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Series of three picture of Raquel Amador in Israel

Banner photo: Raquel Amador at the Tel Dor dig in Israel summer 2010.

Above photos: (t-b) Amador with a Persian Pottery Vessel at the dig site, Group "Bucket Chain" at Tel Dor, Amador at the Temple Mount/ Dome of the Rock, Jerusalem.

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Raquel Amador at Tel Dor in Israel

A Labor of Love

Raquel Amador Pursues her Interest in Culture


by Lisa Heer

Few people would consider digging in the dirt for nine hours a day in 100 degree weather to be enjoyable. UI Anthropology and Spanish student Raquel Amador is one of those few, however, and found herself doing exactly that while excavating Tel Dor this summer in Israel.

Amador says that it was her interest in history that made her want to pursue Anthropology.
“In high school I started to become aware of very important historical events that had been neglectfully left out of my high school curriculum,” said Amador. “This led to my interest in Native American history which then led to my love of culture.”

Her trip to Israel this summer certainly gave her an intensive sample of another culture. While excavating there for a little over six weeks, Amador was pulling 13 hour workdays out in the field.

A typical day of excavation began at 4 a.m., when the group would take a bus from the K’far Galim School they were staying at to the dig site at Tel Dor. After digging for nine hours in humid weather, they had an hour lunch followed by two hours of pottery washing.
“I was excavating at a portion of the site that is dated from the Iron age to the Persian period. It’s located on the coast of the Mediterranean, so during breaks we could cool off in the sea,” said Amador.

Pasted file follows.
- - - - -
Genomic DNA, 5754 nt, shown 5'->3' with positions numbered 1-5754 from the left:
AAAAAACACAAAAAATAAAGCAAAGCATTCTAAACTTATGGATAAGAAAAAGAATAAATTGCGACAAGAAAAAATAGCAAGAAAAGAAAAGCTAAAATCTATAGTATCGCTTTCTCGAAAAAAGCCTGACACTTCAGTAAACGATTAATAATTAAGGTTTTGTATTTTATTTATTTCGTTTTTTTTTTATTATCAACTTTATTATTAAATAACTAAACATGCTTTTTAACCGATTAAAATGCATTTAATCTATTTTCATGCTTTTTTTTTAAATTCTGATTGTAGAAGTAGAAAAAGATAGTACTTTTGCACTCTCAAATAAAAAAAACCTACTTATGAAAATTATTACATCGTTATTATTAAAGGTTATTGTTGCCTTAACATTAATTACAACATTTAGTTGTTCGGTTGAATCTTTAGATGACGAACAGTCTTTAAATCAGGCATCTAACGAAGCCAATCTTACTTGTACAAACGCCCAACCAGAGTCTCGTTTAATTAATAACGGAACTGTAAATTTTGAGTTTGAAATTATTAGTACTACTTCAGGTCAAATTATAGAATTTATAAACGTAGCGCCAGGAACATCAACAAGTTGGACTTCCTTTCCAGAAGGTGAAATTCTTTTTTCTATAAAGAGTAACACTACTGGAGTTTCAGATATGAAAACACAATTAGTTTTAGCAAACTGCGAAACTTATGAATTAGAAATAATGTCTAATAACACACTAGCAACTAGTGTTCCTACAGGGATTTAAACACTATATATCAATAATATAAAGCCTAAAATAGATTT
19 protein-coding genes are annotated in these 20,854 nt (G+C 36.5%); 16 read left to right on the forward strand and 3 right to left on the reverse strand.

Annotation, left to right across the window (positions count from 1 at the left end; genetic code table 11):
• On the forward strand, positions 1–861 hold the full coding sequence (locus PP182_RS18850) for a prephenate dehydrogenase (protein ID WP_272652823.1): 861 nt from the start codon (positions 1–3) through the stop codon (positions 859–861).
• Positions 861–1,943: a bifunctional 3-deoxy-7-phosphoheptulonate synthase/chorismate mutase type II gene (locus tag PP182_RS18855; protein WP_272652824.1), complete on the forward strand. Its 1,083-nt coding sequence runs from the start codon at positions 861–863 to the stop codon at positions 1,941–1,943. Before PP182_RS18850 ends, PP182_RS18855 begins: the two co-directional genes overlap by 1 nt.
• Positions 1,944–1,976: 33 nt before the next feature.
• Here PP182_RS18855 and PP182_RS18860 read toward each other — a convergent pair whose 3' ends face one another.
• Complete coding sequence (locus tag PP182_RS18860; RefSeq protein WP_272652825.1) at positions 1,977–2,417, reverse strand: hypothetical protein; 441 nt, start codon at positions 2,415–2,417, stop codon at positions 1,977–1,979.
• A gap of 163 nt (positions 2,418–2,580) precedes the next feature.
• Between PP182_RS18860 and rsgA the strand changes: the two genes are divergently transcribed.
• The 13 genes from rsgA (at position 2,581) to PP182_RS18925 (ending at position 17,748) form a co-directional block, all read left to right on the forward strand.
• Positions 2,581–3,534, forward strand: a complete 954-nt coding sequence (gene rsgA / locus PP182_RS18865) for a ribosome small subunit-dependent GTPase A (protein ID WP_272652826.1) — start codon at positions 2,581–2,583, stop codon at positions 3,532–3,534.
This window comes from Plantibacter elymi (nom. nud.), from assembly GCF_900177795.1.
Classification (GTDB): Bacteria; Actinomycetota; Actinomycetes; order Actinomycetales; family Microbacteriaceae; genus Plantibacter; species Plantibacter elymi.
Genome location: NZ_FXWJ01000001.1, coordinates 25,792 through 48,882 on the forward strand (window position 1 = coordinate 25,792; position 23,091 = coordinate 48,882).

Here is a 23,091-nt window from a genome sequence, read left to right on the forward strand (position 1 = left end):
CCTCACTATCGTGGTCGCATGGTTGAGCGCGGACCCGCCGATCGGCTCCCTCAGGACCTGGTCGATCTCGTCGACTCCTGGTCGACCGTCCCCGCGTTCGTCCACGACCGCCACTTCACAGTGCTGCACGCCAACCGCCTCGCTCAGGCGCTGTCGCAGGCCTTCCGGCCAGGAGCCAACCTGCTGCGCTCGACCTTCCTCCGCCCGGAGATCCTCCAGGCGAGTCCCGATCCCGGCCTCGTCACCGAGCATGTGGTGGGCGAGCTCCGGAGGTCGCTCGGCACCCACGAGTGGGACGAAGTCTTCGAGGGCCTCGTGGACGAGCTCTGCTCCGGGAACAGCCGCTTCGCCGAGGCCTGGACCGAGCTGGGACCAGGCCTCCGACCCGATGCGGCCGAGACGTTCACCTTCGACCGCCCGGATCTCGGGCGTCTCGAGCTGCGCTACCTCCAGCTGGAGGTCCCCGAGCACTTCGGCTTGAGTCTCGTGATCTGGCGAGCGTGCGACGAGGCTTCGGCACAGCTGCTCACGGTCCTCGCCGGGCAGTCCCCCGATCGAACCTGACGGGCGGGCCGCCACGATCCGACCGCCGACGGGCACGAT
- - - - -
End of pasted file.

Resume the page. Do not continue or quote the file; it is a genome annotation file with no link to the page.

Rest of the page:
The group dug with trowels, pick axes, and mini hammers with the Hebrew name “patish.” They even took down ancient walls with sledge hammers.
“The intensive hard labor was a shock, especially in the heat,” said Amador. “There was a time when I was like ‘what did I sign myself up for?’”
Following the pottery washing, the group had two hours of lecture, then dinner, then homework time.
Amador’s hard work paid off though. She was able to find a couple of beads, a chuck of Royal purple pigment left from an ancient dye manufacturing operation, and three complete Persian pottery vessels. In addition to all the hours of excavating, Amador had the opportunity to travel on the weekends.
“I met some really wonderful people from all around the world and made some really special friendships that continue today,” said Amador. “The most memorable parts of the trip were the group excursions to Jerusalem, the Masada, and rafting on the Jordan River.”

Tel Dor was Amador’s first excavation site, but it exceeded her expectations.

“It was the most labor intensive thing that I have ever done in my life, and I enjoyed every minute of it,” said Amador. “I would do it again in a heartbeat.”

While back at the University, Amador works as an archaeological technician at the Alfred W. Bowers Laboratory of Anthropology where she is responsible for organizing the collections housed at the lab. She deals with lithic identification, database work, and end processing, which she refers to as “bagging and tagging.”

Using her areas of studies and experiences, Amador hopes to blend the worlds of Anthropology and Spanish in a way that would enable her to work in Central or South America after graduating. Amador’s second major in Spanish is inspired from her own Spanish background—her mother is from Honduras and her father is from Peru.

“I love Anthropology because it provides a better sense of understanding the ‘others.’ It allows me to experience other cultures and in turn, I gain a better understanding of my own culture,” said Amador.

In the future she would like to work in conflict areas, ultimately fashioning her career to follow a diplomatic route.

“The soft sciences are beautiful in that way, in better understanding the people in the world around us,” said Amador. “I think it is important for everyone to be educated in this way and I hope it will lead to less cultural conflict.”